For those that don’t like deep dungeon delving, other than the first dungeon, you don’t ever have to enter another dungeon. You can hang out in cities, exploring the wilderness, hunting, thieving from people, murdering everyone, running from guards, mixing potions from ingredients, doing quests, making spells and a beautiful new system to make armors and improve weapons. It feels much better and realistic than the old method of using hammers generically. Now you need to find a blacksmith, use his forge and grindstone. Enchanting and alchemy are similar processes, you can’t just do them on the go, you need to find an alchemist and enchanting table. It makes sense and it doesn’t seem like a step back from what it was, it just feels more realistic. You’ll also be able to mine for ore and chop wood for gold.

The game has a healthy length, more than most games and that’s even when you use the game’s fast travel system. Exploring is a lot of the fun though and you can’t just fast travel to a new location, you need to find it and there is something around every corner. On your way to ancient ruins, you can climb a mountain, find a bandit hideout and do everything but actually reach those ancient ruins.

Skyrim is a cold wintery place inhabited by mostly nords. It is very reminiscent of viking culture and that’s a good thing. It makes the game feel far different than Oblivion and Morrowind.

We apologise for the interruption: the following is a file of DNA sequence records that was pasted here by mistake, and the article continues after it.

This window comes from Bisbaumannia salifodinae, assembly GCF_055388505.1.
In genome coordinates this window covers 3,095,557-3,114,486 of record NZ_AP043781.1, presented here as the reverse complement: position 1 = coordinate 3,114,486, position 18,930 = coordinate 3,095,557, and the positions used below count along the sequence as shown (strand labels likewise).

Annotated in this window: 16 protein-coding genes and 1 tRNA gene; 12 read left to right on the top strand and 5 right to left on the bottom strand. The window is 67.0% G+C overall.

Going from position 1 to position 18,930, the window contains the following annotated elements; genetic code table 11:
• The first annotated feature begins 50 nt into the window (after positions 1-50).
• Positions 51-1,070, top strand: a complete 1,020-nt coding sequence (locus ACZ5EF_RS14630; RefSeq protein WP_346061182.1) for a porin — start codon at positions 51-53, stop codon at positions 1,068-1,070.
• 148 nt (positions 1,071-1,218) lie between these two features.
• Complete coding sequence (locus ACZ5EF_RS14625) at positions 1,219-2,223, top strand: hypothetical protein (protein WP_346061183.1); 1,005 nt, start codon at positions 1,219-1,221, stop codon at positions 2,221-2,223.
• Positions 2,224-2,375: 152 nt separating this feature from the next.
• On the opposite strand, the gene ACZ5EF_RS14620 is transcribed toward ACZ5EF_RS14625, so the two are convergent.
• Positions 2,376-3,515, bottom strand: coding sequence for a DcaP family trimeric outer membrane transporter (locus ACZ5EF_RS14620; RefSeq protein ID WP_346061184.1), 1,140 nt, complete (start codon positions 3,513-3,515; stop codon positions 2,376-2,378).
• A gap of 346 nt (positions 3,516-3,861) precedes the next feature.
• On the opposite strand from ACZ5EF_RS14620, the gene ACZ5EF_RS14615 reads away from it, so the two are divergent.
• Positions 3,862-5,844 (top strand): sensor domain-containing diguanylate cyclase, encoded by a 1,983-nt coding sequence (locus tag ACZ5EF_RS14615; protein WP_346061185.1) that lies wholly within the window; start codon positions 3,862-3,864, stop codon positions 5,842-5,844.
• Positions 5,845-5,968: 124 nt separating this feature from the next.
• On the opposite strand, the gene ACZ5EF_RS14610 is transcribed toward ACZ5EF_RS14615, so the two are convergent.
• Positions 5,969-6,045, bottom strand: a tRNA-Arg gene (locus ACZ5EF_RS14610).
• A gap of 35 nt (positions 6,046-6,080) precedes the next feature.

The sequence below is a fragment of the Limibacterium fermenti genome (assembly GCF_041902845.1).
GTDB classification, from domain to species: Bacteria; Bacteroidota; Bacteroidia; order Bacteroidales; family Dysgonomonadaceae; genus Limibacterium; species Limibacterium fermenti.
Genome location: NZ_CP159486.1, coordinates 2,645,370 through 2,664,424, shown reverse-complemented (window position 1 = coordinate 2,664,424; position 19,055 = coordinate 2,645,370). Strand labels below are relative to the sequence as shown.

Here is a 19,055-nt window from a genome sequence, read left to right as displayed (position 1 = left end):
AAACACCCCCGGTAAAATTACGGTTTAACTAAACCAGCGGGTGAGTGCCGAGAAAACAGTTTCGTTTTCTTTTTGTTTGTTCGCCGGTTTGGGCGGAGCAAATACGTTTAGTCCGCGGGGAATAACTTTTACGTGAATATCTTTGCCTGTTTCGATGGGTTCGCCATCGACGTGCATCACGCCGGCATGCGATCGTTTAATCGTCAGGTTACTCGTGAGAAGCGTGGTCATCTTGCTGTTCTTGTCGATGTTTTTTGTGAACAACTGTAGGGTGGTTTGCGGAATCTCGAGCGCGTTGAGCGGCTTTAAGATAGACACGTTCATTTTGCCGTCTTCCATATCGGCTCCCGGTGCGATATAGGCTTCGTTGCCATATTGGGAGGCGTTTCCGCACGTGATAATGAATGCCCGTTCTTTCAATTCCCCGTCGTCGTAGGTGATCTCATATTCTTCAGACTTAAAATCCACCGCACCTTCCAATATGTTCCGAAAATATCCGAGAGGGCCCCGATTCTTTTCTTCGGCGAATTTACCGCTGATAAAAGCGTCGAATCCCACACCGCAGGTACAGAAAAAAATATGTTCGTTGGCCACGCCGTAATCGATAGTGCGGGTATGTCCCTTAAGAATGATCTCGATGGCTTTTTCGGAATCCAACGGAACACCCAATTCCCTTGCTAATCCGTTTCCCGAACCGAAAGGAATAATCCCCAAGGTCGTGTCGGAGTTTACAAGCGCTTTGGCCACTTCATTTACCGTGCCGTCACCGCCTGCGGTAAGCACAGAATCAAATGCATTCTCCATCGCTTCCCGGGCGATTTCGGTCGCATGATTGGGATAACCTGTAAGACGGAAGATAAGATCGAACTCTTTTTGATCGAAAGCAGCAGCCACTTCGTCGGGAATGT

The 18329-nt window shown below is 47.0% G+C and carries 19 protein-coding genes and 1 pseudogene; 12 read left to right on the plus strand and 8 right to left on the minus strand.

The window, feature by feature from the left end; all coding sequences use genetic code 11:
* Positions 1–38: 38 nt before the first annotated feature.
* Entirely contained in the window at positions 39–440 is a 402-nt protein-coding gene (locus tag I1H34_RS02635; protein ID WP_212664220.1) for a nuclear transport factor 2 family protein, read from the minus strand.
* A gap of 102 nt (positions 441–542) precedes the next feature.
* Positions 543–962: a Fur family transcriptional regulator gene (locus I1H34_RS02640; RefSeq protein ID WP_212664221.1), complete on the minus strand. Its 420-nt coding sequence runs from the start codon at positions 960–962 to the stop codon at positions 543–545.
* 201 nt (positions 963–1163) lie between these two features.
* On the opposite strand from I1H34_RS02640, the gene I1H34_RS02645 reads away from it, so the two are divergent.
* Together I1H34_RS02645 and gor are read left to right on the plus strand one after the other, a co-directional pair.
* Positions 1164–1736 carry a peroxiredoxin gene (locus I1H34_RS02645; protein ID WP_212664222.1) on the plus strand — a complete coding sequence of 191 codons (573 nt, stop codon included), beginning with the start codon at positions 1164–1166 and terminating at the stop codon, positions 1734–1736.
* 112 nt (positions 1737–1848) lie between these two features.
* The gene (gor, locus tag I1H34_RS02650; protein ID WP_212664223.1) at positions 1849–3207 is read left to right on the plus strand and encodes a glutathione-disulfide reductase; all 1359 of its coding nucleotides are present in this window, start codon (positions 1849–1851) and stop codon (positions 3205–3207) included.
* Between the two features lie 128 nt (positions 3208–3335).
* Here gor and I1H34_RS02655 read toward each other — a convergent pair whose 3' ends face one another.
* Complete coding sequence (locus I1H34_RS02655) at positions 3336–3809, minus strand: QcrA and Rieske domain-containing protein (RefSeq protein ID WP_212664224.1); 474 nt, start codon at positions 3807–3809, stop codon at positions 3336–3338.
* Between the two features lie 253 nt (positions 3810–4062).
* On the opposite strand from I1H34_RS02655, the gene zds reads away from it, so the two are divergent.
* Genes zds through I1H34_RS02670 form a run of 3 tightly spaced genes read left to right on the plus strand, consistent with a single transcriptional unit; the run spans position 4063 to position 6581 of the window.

New to the series is a breakaway from typical direct face to face dialog. Instead you’ll be able to talk to people as the world around you still lives. There is a new minimalistic menu instead of a giant text box at the bottom of the screen. It is all designed to look like a photograph and not break immersion. Everything is fully voiced and masterfully voiced, but the only catch is there are only a few voice actors for thousands of lines of dialog. Speaking with someone is a typical dialog tree, and this game, more than the previous games make me feel like this game matters with the things you say to people when given a choice.

Like all open world games and previous games in the series, there are bugs and flaws. NPCs have a daily cycle and you’ll see them disappear in front of doors as they enter. The animation is pretty awful and stiff fro the NPCs, watching them run, turn, then run some more is painful to watch. You can easily knock clutter around, but not nearly as easily as Dead Space. None of this is a game breaker. These are small prices to pay for a game so good and it never really breaks the immersion as much as I make it sound.

Since the game has been out so long, its been on Steam sale several times, along with the Legendary Edition that comes with all of the official DLC. The game also makes full use of Steam’s workshop to easily add mods and keep them updated. This is an amazing game, if not the best of its console generation.

Advertisements

One thought on “The Elder Scrolls V: Skyrim Steam Review

  1. Pingback: I Survived 2015 Without Spending Money on Video Games | Games That I Play

Leave a Reply

Fill in your details below or click an icon to log in:

WordPress.com Logo

You are commenting using your WordPress.com account. Log Out / Change )

Twitter picture

You are commenting using your Twitter account. Log Out / Change )

Facebook photo

You are commenting using your Facebook account. Log Out / Change )

Google+ photo

You are commenting using your Google+ account. Log Out / Change )

Connecting to %s